Suggested readings, #105

Here it is, a rundown of interesting articles I’ve come across recently, to consider for your weekend readings:

Where Do Posthumanist Fantasies of Tech-Enabled Life Fit Into Evolution? (LitHub)

The fight against fake-paper factories that churn out sham science. Some publishers say they are battling industrialized cheating. A Nature analysis examines the ‘paper mill’ problem — and how editors are trying to cope. (Nature)

Where science and miracles meet. Recent speculations in physics reveal that believers and nonbelievers may have more in common than they think. (The Atlantic)

I have come to bury Ayn Rand. A prominent evolutionary biologist slays the beast of Individualism. (Nautilus)

Huxley’s warning. Orwell vs. Huxley, fear vs. pacification, and the battleground of individuality. (Medium)

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Massimo is the K.D. Irani Professor of Philosophy at the City College of New York. He blogs at and He is the author of How to Be a Stoic: Using Ancient Philosophy to Live a Modern Life.

5 thoughts on “Suggested readings, #105”

  1. But of COURSE David Sloane Wilson pivots from an attack on Randianism to a touting of group selectionism. But, isn’t he open to petard hoisting? Isn’t group vs. group a new version of Individualism, per, say, Ed Wilson on an ant colony as an individual?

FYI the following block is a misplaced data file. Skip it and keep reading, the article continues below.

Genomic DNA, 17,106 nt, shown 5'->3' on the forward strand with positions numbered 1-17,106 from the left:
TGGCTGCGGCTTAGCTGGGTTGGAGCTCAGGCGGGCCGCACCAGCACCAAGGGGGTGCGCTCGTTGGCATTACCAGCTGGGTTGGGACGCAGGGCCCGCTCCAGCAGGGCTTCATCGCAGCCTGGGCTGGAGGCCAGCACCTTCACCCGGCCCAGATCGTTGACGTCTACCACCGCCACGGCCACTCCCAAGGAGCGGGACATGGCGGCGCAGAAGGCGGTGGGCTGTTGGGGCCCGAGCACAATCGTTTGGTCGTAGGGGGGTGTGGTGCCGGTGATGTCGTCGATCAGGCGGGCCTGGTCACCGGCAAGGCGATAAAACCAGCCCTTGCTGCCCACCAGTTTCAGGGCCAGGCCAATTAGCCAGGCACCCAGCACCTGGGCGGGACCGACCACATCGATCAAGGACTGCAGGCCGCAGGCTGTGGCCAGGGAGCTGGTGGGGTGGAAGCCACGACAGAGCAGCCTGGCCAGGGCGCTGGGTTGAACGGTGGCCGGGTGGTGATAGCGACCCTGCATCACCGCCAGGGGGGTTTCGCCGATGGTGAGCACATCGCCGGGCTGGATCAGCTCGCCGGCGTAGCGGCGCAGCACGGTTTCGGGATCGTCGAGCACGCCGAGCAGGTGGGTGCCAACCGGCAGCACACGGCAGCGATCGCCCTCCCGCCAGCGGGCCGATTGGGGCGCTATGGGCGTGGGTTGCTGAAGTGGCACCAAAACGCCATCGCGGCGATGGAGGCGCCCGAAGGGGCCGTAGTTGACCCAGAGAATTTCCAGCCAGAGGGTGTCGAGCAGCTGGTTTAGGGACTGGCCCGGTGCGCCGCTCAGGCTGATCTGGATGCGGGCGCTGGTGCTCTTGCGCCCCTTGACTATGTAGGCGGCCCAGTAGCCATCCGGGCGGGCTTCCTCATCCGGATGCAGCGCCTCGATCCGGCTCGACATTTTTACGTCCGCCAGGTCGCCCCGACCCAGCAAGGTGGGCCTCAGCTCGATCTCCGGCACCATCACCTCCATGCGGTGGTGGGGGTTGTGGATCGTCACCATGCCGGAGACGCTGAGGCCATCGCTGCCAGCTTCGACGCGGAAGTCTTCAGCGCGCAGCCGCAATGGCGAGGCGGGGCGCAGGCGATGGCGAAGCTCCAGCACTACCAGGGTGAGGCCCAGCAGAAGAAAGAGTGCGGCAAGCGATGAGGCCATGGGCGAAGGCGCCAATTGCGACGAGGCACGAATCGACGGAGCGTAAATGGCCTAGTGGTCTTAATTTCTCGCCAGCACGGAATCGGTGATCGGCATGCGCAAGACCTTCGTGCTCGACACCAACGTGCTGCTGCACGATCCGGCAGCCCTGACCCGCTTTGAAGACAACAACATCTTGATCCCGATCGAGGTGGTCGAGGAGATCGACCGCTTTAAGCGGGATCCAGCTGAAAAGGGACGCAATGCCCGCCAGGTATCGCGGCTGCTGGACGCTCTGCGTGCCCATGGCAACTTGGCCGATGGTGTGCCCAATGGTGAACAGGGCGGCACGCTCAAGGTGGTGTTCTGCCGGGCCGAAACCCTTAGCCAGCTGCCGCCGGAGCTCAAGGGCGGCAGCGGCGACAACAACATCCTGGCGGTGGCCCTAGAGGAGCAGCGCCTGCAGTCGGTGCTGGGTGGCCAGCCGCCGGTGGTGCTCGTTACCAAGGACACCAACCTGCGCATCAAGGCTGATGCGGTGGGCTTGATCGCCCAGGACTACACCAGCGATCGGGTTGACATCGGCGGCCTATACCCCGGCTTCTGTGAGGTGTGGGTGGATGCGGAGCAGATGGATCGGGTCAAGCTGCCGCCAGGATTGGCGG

Re the Medium piece, I’ve long thought Huxley was more prescient than Orwell.

    And, Lightman I think is right about some cosmologists holding a quasi-religion. Pre dark matter etc., I thought the same about those cosmologists who hoped the universe was “closed.”

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  2. Hi Massimo,

    First thanks again for your weekly suggested readings.

    On ‘Fantasies of Tech-Enabled Life’, after all these years it’s a bit of a let down to realize how much these kinds of ideas are still popular considering the amount of holes in a lot of the thinking behind most of them.

    On ‘Fight against fake-paper factories’, ugh. I didn’t realize it was this systemic.

    On ‘Where science and miracles meet’. Lots to agree with and think about. It’s nice to have something like this to mull over for a while.

    On ‘I have come to bury Ayn Rand’. I think, as you said, putting too much emphasis on group selection is just as problematic as putting too much on within group.

    On ‘Huxley’s warning’. Like Huxley’s story I find her article a bit dystopian and I think many of her observations can be supported by alternative explanations. Still lots of interesting passages, and a nice counter point to William’s article on Rand with how here she fears our “compliant sacrifice of individuality”.

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